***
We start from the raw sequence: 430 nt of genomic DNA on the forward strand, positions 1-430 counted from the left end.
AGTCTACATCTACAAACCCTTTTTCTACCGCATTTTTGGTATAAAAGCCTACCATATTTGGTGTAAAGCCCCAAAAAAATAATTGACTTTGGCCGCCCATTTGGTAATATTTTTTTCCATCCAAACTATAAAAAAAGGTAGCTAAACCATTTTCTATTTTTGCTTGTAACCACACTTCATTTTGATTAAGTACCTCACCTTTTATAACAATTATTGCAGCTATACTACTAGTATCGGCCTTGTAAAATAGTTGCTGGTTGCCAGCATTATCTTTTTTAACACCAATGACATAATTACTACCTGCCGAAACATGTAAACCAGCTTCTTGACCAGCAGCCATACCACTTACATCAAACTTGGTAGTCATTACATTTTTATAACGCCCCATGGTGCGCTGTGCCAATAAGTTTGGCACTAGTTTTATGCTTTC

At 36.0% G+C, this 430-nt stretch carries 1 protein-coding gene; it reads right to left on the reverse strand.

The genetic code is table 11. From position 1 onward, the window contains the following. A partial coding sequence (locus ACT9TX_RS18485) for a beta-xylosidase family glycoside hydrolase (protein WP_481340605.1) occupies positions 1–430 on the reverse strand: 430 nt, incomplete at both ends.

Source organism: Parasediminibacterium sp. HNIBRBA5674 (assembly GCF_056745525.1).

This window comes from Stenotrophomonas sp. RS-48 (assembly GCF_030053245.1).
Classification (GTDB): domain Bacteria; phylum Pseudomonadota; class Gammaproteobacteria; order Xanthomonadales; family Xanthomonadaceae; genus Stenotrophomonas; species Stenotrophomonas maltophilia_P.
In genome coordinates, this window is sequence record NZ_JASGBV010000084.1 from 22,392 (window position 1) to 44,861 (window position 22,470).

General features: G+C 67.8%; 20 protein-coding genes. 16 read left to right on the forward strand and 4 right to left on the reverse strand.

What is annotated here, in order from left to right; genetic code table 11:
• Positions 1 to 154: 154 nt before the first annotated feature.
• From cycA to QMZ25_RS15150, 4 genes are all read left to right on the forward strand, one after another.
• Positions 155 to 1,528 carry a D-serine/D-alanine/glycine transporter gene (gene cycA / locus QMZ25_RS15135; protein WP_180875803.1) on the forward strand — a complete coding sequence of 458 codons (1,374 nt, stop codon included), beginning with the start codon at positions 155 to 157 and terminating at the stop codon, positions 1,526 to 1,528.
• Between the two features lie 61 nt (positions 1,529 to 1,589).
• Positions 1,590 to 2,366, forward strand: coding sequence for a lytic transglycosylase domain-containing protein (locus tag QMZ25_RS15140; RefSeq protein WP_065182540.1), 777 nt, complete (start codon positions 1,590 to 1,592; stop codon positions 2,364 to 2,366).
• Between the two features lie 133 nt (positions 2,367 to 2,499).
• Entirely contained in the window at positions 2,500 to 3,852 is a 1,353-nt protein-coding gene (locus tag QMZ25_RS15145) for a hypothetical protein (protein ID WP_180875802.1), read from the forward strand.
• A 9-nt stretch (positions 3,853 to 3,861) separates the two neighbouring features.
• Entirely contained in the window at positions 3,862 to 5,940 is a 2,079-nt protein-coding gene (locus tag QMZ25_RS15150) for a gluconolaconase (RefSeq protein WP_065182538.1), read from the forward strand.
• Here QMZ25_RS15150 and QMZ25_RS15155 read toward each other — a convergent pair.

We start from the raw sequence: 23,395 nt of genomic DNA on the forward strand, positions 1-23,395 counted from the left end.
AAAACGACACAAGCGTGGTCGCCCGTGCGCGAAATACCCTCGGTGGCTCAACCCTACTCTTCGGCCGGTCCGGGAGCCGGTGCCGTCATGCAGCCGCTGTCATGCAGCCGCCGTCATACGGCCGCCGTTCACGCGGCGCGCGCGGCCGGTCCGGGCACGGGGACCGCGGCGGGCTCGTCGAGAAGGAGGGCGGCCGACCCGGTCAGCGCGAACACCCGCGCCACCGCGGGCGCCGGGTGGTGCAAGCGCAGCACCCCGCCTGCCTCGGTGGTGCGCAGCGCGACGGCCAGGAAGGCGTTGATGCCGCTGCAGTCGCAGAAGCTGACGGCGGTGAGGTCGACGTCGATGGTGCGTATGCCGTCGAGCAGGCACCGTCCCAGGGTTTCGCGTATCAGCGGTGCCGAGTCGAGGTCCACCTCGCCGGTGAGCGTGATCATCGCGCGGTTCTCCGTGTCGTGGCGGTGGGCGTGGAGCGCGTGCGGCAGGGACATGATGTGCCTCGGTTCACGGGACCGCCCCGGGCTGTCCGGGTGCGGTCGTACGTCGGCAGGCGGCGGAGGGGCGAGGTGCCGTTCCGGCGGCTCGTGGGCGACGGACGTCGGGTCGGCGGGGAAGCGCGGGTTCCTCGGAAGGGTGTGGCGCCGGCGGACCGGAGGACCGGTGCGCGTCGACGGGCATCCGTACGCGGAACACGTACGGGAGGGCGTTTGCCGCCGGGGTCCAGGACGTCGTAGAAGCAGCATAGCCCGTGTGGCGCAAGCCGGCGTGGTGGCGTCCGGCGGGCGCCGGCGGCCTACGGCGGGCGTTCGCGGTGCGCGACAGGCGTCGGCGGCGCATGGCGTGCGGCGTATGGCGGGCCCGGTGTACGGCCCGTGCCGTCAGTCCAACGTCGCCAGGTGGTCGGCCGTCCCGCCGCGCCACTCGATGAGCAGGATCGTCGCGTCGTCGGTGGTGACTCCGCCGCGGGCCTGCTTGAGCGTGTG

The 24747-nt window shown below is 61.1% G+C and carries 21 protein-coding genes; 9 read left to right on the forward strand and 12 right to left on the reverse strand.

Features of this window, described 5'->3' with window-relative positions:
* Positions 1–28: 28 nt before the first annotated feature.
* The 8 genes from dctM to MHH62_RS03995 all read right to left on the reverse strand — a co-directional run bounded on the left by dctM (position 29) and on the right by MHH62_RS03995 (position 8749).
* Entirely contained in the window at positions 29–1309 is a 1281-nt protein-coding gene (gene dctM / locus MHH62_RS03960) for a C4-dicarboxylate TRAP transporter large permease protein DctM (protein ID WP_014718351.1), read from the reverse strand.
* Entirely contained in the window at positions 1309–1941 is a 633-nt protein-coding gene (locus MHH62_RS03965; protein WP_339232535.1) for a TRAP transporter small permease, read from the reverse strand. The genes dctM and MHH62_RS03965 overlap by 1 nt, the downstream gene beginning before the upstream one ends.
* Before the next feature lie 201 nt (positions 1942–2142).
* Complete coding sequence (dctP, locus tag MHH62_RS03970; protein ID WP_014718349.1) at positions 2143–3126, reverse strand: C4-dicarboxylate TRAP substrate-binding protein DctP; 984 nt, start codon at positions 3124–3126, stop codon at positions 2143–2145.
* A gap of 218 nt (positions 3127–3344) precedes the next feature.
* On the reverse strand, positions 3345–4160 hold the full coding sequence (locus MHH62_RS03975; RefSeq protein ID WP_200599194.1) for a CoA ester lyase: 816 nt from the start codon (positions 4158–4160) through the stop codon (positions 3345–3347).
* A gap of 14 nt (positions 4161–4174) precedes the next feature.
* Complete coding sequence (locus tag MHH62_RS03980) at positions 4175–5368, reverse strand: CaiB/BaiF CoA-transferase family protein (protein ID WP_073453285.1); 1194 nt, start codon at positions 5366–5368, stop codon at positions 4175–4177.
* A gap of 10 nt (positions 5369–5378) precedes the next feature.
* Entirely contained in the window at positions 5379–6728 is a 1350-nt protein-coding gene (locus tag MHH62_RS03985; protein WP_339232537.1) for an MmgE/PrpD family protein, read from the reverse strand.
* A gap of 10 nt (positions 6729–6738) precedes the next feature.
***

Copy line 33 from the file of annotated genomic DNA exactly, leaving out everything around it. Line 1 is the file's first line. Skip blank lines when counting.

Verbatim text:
* A gap of 14 nt (positions 4161–4174) precedes the next feature.